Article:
Home | Search | Help
Version: 1.2

Go to WHS website

Christian Perfection

This doctrine was for John Wesley the central emphasis of the Methodist movement. Indeed, he believed that it was to spread 'scriptural holiness' that God had providentially raised it up. In 1774, he asked, 'If we do not "go on to perfection", how shall we escape lukewarmness, Antinomianism, hell-fire?', and at the very end of his life he told R.C. Brackenbury that the doctrine of full sanctification was 'the grand depositum which God has lodged with the people called Methodists'. His doctrine, however, was already controversial in his lifetime and has remained so. He argued that it was God's purpose to bring all believers to a state where they no longer sinned, but were 'made perfect in love'. At first he seems to have regarded this as a 'second blessing', given instantaneously. Later he understood that it could be gradually bestowed. He believed, moreover, that the blessing could be lost, so that the believer is as dependent on graceto retain it as to gain it.

Outler identifies the key publications in Wesley's attempt to define his understanding of perfection as two sermons (1741 and 1765) and his Plain Account of Christian Perfection (1766). Recognizing that the notion of 'perfection' is open to misunderstanding, Wesley argued that Christian perfection is compatible with 'sinful' tempers not yet recognized, and with sinning through ignorance, and that it does not involve perfect knowledge. His teaching was vilified by Calvinists who held that a saved person remained always and necessarily a sinner - simul justus et peccator. The adequacy of his doctrine of sin as primarily conscious has also been challenged. It is notable that although Wesley encouraged his followers to testify when they had experienced Christian perfection, he never claimed it for himself.

See also Holiness; Sanctification

Quotations

Charles Wesley' MS Journal:

September 26, 1740: 'Was greatly assisted in the evening to preach Christian perfection - that is, utter dominion over sin; constant peace and love, and joy in the Holy Ghost; the full assurance of faith, righteousness, and true holiness.'

September 21, 1746: 'To the bands I explainewd the nature of Christian perfection, another name for Christian salvation.'

Sources

  • Wilfrid J. Moulton, 'John Wesley's Doctrine of Perfect Love', in London Quarterly Review, July 1925 pp.14-27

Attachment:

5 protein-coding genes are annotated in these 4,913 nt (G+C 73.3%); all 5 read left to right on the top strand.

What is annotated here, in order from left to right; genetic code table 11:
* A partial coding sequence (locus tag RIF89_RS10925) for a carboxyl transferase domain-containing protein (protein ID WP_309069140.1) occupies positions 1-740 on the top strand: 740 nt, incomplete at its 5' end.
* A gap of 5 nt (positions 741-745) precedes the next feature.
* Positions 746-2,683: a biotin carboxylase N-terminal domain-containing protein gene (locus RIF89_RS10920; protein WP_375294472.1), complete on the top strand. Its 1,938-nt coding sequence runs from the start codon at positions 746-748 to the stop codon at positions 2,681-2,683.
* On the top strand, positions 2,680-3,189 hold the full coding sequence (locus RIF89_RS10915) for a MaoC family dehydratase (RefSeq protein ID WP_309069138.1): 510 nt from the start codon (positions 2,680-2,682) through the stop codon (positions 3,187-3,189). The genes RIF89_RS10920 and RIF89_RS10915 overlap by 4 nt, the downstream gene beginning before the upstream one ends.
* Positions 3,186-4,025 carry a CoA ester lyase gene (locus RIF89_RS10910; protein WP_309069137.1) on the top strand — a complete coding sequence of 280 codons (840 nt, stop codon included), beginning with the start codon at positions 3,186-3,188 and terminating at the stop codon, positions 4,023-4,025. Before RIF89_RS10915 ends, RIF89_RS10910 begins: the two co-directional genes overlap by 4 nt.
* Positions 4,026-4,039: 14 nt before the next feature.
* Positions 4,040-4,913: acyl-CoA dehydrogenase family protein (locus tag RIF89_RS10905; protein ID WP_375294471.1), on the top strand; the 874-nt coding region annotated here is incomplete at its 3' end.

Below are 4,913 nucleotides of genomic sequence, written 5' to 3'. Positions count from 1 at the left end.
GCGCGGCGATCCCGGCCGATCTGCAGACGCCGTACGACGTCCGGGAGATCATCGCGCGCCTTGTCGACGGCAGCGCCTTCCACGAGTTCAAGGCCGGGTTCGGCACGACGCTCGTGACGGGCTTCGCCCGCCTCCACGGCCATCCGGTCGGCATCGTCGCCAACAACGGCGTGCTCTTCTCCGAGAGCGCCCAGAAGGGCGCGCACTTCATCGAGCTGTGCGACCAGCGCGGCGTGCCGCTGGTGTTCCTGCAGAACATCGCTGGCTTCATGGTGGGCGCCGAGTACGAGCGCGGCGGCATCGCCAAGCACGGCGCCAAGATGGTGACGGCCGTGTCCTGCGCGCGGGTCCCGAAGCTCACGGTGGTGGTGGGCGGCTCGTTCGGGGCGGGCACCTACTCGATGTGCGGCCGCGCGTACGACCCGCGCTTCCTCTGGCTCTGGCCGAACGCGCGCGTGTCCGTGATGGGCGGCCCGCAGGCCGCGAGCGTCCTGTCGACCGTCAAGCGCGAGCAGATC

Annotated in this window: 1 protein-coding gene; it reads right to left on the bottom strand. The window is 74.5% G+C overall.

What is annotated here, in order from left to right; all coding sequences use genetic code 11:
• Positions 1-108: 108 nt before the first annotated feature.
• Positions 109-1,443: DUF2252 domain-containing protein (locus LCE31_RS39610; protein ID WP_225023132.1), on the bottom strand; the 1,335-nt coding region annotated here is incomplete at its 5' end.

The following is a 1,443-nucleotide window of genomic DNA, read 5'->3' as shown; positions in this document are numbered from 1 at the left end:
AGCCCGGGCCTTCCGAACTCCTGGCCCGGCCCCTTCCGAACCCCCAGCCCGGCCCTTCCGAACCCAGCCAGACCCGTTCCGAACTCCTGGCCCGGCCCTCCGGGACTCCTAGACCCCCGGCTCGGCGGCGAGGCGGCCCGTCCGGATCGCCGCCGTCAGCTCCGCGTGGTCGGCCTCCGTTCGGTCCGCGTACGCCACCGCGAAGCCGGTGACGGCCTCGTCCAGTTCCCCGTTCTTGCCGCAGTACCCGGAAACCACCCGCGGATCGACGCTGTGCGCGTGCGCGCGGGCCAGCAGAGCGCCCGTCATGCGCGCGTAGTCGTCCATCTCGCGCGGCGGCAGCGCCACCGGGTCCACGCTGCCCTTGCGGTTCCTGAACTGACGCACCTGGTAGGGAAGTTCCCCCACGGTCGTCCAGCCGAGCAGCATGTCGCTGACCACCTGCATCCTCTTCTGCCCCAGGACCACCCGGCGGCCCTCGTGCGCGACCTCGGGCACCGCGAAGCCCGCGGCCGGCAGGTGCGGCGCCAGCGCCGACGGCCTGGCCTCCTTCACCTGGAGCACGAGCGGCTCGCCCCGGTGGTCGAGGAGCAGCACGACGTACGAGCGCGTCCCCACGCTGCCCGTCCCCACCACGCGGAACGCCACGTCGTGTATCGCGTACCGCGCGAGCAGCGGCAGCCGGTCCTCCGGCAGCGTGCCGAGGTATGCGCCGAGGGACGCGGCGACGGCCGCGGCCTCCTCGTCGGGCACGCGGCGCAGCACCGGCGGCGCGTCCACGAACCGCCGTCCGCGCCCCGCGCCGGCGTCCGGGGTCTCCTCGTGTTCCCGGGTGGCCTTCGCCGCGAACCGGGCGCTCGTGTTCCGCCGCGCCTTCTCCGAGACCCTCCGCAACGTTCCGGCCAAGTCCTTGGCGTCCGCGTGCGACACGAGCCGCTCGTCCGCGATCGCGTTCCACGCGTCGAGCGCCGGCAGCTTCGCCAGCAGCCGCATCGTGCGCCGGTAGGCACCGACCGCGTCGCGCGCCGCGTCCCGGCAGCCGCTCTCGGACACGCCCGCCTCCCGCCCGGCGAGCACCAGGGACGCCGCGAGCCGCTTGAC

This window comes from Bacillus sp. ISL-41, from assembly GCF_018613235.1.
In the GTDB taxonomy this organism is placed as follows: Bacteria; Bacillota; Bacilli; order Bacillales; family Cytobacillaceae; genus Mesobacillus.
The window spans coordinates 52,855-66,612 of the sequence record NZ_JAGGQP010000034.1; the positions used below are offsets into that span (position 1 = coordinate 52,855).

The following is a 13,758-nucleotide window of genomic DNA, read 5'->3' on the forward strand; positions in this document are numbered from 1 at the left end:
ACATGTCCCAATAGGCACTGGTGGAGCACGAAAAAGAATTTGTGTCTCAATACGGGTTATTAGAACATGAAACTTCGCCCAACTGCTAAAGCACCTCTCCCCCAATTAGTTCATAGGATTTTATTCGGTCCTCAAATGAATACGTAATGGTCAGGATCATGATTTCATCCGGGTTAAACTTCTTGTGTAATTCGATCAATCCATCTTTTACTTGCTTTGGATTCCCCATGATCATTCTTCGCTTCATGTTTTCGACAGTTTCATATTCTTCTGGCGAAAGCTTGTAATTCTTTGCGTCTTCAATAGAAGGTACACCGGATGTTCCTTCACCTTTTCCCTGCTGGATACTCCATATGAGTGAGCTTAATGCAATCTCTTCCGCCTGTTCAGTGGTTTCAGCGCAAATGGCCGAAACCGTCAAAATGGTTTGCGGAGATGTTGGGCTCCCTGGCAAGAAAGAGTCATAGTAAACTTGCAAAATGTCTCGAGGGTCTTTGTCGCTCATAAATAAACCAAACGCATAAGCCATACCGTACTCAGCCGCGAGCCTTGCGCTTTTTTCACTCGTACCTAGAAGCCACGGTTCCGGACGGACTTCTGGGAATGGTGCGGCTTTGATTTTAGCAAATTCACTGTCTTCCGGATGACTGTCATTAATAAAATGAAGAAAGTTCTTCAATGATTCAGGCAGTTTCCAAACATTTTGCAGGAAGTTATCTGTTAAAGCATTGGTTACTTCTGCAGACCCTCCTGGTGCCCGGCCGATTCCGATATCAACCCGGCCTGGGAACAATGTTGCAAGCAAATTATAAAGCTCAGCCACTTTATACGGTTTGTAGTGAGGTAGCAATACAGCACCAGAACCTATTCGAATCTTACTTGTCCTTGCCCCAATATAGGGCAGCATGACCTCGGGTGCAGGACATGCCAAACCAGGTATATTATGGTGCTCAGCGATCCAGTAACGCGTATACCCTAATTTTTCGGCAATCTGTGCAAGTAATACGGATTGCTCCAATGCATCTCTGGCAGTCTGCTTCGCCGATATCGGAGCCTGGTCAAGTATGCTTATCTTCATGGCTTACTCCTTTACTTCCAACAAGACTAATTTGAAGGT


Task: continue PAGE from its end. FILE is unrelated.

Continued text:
• R.N. Flew, The Idea of Perfection in Christian Theology (1934)
  • W.F. Lofthouse, 'Wesley's Doctrine of Christian Perfection', in London Quarterly and Holborn Review, 1934 pp.178-88
  • William E. Sangster, The Path to Perfection (1943)
  • H. Lindstrom, Wesley and Sanctification (1946), pp.126-160
  • George Lawton, 'A Wesley Autograph on Sinless Pefection?', in WHS Proceedings, 34 pp.29-33; also Frank Baker at 34 pp. 53-57
  • Albert C. Outler, John Wesley (A Library of Protestant Thought, 1964) pp.252-305
  • Leo G. Cox, John Wesley's Concept of Perfection (Kansas City, 1964)
  • John A. Newton, 'Perfection and Spirituality in the Methodist Tradition', in The Church Quarterly, 3:2 (October 1970) pp.95-103
  • A History of the Methodist Church in Great Britain, vol. 4, 'Documents and Source Material' (1988), pp. 135-41,157-9, 178-81, 359-60
  • David P.C. Smith, Whatever Happened to our Raison d'Ítre? Taking another look at Christian perfection (Ilkeston, 1997)
  • Randy L. Maddox, 'Wesley's Understanding of Christian Perfection: in what sense pentecostal?', in Wesleyan Theological Journal, 34:2 (Fall, 1999) pp.78-110 (also Laurence W. Wood in ibid pp.111-35)
  • Stella Mills, 'Is the Doctrine of Christian Perfection relevant today?', in Epworth Review, 32:1, January 2005, pp.47-55
  • Andrew Cheatle, W.E. Sangster - Herald of Holiness, Sanctification and Perfection in the Thought of W.E. Sangster (2007)
  • David B. McEwan, Wesley as a Pastoral Theologian. Theological Methodology in John Wesley's Doctrine of Christian Perfection (2008)
  • 'Christian Perfection' in Oxford Handbook of Methodist Studies ed. W.J. Abraham and J.E. Kirby (2009), pp.587-601
  • Joseph W. Cunningham, 'The Methodist Doctrine of Christian Perfection: Charles Wesley's Contribution', in Wesley and Methodist Studies, vol. 2 (2010)
  • Randy L. Maddox, 'James Erskine's Critique of John Wesley on Christian Perfection', in Proceedings of the Wesley Historical Society, vol. 59, part 2 (May 2013) pp.39-53
  • Anthony J. Headley, Getting it Right: Christian Perfection and Wesley's Purposeful List, Lexington, 2013

Entry written by: DJC
Category: Subject

Comment on this entry